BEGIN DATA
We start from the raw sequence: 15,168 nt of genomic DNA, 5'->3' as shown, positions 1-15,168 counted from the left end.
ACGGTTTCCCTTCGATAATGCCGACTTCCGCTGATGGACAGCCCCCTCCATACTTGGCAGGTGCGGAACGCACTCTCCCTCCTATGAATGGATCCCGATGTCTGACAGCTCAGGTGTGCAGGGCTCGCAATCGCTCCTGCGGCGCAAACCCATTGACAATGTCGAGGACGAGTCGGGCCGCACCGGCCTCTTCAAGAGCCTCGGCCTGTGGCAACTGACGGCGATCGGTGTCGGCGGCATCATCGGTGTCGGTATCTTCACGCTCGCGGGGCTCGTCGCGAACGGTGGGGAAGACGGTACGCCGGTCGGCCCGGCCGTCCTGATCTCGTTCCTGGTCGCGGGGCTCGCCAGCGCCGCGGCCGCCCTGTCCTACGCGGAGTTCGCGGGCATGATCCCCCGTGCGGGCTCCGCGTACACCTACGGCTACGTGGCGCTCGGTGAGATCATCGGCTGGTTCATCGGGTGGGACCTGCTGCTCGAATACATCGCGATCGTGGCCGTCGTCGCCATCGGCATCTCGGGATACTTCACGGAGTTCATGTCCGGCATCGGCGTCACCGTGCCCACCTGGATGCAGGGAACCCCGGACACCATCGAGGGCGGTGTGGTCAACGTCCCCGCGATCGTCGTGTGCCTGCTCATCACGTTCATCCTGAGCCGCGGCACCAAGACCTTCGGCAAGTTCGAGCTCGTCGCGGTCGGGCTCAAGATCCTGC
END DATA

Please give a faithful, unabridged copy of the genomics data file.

We start from the raw sequence: 15,168 nt of genomic DNA, 5'->3' as shown, positions 1-15,168 counted from the left end.
ACGGTTTCCCTTCGATAATGCCGACTTCCGCTGATGGACAGCCCCCTCCATACTTGGCAGGTGCGGAACGCACTCTCCCTCCTATGAATGGATCCCGATGTCTGACAGCTCAGGTGTGCAGGGCTCGCAATCGCTCCTGCGGCGCAAACCCATTGACAATGTCGAGGACGAGTCGGGCCGCACCGGCCTCTTCAAGAGCCTCGGCCTGTGGCAACTGACGGCGATCGGTGTCGGCGGCATCATCGGTGTCGGTATCTTCACGCTCGCGGGGCTCGTCGCGAACGGTGGGGAAGACGGTACGCCGGTCGGCCCGGCCGTCCTGATCTCGTTCCTGGTCGCGGGGCTCGCCAGCGCCGCGGCCGCCCTGTCCTACGCGGAGTTCGCGGGCATGATCCCCCGTGCGGGCTCCGCGTACACCTACGGCTACGTGGCGCTCGGTGAGATCATCGGCTGGTTCATCGGGTGGGACCTGCTGCTCGAATACATCGCGATCGTGGCCGTCGTCGCCATCGGCATCTCGGGATACTTCACGGAGTTCATGTCCGGCATCGGCGTCACCGTGCCCACCTGGATGCAGGGAACCCCGGACACCATCGAGGGCGGTGTGGTCAACGTCCCCGCGATCGTCGTGTGCCTGCTCATCACGTTCATCCTGAGCCGCGGCACCAAGACCTTCGGCAAGTTCGAGCTCGTCGCGGTCGGGCTCAAGATCCTGC